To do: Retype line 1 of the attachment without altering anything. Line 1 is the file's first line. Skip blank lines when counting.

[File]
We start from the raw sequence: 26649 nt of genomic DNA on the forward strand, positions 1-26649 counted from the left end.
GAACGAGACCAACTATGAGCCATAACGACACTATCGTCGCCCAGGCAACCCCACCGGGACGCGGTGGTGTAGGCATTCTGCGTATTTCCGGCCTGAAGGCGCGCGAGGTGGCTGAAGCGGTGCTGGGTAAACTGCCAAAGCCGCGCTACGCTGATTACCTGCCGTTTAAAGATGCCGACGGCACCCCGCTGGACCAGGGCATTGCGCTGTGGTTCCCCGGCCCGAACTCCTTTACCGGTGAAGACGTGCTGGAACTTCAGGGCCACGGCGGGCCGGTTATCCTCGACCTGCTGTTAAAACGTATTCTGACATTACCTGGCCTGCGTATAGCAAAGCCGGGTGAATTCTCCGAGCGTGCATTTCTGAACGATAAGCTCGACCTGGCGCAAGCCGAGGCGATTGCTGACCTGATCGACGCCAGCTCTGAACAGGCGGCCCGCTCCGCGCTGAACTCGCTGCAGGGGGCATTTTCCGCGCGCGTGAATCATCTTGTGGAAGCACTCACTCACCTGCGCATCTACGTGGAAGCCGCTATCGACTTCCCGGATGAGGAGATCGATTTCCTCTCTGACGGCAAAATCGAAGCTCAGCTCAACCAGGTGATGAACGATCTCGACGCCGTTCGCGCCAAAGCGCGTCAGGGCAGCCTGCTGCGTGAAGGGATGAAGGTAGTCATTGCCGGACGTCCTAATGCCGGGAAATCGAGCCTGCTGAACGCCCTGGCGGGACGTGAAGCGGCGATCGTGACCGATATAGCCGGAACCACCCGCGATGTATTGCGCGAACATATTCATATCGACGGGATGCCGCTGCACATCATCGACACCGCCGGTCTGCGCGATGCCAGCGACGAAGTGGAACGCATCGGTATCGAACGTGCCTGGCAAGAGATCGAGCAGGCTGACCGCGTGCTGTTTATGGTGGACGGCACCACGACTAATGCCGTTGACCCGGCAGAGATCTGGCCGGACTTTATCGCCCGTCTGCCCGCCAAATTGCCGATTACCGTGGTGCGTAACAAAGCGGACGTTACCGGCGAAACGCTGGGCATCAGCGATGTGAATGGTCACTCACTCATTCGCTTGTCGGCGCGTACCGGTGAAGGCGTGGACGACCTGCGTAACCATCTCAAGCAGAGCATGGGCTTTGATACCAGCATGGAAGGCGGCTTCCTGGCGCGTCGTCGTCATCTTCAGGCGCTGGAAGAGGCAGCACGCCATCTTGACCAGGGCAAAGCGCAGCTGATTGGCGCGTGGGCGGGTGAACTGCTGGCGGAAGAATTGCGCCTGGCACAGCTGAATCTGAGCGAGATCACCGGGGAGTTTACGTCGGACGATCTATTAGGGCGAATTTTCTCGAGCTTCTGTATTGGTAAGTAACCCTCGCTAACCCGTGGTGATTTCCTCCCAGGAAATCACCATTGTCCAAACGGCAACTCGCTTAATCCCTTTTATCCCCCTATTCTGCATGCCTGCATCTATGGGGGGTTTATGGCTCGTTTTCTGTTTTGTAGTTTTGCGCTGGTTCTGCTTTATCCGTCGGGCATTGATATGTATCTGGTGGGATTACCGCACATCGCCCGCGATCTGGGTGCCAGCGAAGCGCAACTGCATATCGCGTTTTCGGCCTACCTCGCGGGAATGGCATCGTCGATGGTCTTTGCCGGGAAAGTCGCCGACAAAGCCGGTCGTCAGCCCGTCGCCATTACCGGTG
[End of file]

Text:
We start from the raw sequence: 26649 nt of genomic DNA on the forward strand, positions 1-26649 counted from the left end.